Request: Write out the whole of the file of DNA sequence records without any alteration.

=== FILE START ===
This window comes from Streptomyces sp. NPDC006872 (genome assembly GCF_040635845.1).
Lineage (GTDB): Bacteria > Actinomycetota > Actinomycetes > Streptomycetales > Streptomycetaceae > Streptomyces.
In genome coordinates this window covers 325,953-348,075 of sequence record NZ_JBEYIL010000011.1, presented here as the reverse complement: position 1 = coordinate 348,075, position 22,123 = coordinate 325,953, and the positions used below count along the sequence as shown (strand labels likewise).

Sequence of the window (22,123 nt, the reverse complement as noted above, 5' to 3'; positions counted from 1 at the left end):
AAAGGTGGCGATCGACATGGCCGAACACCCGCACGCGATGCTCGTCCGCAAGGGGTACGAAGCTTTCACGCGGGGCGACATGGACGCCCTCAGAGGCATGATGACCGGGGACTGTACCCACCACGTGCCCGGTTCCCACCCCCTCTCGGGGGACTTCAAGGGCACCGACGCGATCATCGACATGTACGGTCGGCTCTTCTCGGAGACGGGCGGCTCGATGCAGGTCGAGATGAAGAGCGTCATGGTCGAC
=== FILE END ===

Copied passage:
This window comes from Streptomyces sp. NPDC006872 (genome assembly GCF_040635845.1).
Lineage (GTDB): Bacteria > Actinomycetota > Actinomycetes > Streptomycetales > Streptomycetaceae > Streptomyces.
In genome coordinates this window covers 325,953-348,075 of sequence record NZ_JBEYIL010000011.1, presented here as the reverse complement: position 1 = coordinate 348,075, position 22,123 = coordinate 325,953, and the positions used below count along the sequence as shown (strand labels likewise).

Sequence of the window (22,123 nt, the reverse complement as noted above, 5' to 3'; positions counted from 1 at the left end):
AAAGGTGGCGATCGACATGGCCGAACACCCGCACGCGATGCTCGTCCGCAAGGGGTACGAAGCTTTCACGCGGGGCGACATGGACGCCCTCAGAGGCATGATGACCGGGGACTGTACCCACCACGTGCCCGGTTCCCACCCCCTCTCGGGGGACTTCAAGGGCACCGACGCGATCATCGACATGTACGGTCGGCTCTTCTCGGAGACGGGCGGCTCGATGCAGGTCGAGATGAAGAGCGTCATGGTCGAC